Where Advertising Could Be

We recently had an opportunity to sit down with a Millennial who had  fled the advertising and media worlds of New York for the startup scene, and we asked her to reflect on her six-year career in advertising.

She had actually graduated from a liberal arts college in Ohio with a degree that prepared her for the advertising industry, having studied art, journalism, and the meaning and purpose of advertising. At her college, she told us, advertising was sold  to students as a way to change the world through art. So she didn’t just drift into it as many of her compatriots did.

However, after her first job in a small creative agency, things went steadily downhill. She drew a picture for us of a world in which agencies were turning out completely uncreative products, so as not to offend their clients. The projects she thought she would work on when she was in school — public service campaigns in which great creative actually helped people in poor communities find jobs — gave way to repetitive assignments that eventually killed her faith in the industry.  She began to wonder whether advertising still had a place in the world. After four jobs in six years, she fled to become an account executive at a tech company with a remote team that allowed her to work from wherever she wanted to live.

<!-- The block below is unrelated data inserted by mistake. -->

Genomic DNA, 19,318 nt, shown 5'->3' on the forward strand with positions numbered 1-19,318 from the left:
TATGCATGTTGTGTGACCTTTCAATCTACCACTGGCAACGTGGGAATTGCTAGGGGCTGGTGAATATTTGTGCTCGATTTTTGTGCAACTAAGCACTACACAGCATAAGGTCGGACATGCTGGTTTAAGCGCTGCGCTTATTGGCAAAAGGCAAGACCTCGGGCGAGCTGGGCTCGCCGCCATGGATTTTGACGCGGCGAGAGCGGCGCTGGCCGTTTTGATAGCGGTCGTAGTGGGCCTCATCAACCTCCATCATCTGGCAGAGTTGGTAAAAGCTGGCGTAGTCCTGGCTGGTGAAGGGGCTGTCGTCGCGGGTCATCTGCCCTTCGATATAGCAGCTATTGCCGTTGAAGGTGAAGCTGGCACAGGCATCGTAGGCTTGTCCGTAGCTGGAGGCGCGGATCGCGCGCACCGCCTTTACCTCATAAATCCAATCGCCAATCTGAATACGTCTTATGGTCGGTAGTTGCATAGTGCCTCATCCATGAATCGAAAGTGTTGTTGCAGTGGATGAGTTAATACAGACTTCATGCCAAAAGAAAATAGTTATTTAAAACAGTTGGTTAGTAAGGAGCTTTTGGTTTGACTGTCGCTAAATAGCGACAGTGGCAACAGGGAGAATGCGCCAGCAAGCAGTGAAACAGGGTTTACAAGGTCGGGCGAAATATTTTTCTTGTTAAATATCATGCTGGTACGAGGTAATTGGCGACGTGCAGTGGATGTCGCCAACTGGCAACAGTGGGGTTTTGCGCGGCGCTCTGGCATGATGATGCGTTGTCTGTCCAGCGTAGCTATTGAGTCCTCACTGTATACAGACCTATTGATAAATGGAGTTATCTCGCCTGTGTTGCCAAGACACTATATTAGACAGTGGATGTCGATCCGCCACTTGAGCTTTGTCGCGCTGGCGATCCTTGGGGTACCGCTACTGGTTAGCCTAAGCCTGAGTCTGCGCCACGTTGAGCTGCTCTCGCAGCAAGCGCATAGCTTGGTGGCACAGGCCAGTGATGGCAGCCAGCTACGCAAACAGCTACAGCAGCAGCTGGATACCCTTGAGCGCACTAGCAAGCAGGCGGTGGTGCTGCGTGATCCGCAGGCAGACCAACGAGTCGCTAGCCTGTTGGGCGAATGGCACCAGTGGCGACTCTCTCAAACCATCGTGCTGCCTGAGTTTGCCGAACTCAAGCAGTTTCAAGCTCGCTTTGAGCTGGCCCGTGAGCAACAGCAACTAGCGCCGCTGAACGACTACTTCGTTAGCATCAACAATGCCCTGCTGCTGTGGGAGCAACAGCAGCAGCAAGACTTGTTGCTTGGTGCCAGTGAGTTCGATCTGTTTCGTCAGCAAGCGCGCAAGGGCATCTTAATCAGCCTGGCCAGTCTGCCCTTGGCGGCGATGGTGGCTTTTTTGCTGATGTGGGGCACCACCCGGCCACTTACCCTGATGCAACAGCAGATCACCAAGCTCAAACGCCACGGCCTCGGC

She immediately deserted New York.

We found this very sad, and yet easily correctable. Advertising provides many young, creative, and well-educated people their first jobs out of college. These talented people come into the workforce bringing all their enthusiasm, as well as their insights into how they feel about brands.  These customer insights, combined with data from the brand’s existing customers, should be harnessed to produce “creative” that is truly creative. It would be like letting artists interpret the world instead of making them paint existing interpretations by the numbers.

We’ve always said that the secret to advertising is good creative. Especially in the world of digital video, it’s not really pre-roll that’s the problem for consumers — it’s the bland, uninteresting and often irrelevant content of the pre-roll. Agencies have a responsibility to present “cool” creative to their clients, and brand marketers have a responsibility to go by more than just numbers. We would all be better off if this was how advertising worked. And actually, that’s how it used to work.